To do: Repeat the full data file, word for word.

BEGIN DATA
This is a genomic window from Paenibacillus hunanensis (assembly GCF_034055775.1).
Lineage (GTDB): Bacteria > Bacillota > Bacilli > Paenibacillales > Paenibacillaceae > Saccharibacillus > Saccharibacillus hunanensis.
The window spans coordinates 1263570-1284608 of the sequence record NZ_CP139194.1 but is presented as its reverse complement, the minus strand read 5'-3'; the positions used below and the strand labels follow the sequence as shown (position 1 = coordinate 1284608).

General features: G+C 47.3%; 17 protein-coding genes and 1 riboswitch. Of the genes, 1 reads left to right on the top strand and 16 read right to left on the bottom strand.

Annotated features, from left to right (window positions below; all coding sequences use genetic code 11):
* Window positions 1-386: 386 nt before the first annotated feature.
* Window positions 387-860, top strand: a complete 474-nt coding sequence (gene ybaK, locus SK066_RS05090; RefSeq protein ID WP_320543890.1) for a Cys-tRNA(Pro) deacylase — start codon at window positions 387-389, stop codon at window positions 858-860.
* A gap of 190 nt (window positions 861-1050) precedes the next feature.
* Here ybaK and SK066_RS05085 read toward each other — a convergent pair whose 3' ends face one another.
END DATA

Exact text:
This is a genomic window from Paenibacillus hunanensis (assembly GCF_034055775.1).
Lineage (GTDB): Bacteria > Bacillota > Bacilli > Paenibacillales > Paenibacillaceae > Saccharibacillus > Saccharibacillus hunanensis.
The window spans coordinates 1263570-1284608 of the sequence record NZ_CP139194.1 but is presented as its reverse complement, the minus strand read 5'-3'; the positions used below and the strand labels follow the sequence as shown (position 1 = coordinate 1284608).

General features: G+C 47.3%; 17 protein-coding genes and 1 riboswitch. Of the genes, 1 reads left to right on the top strand and 16 read right to left on the bottom strand.

Annotated features, from left to right (window positions below; all coding sequences use genetic code 11):
* Window positions 1-386: 386 nt before the first annotated feature.
* Window positions 387-860, top strand: a complete 474-nt coding sequence (gene ybaK, locus SK066_RS05090; RefSeq protein ID WP_320543890.1) for a Cys-tRNA(Pro) deacylase — start codon at window positions 387-389, stop codon at window positions 858-860.
* A gap of 190 nt (window positions 861-1050) precedes the next feature.
* Here ybaK and SK066_RS05085 read toward each other — a convergent pair whose 3' ends face one another.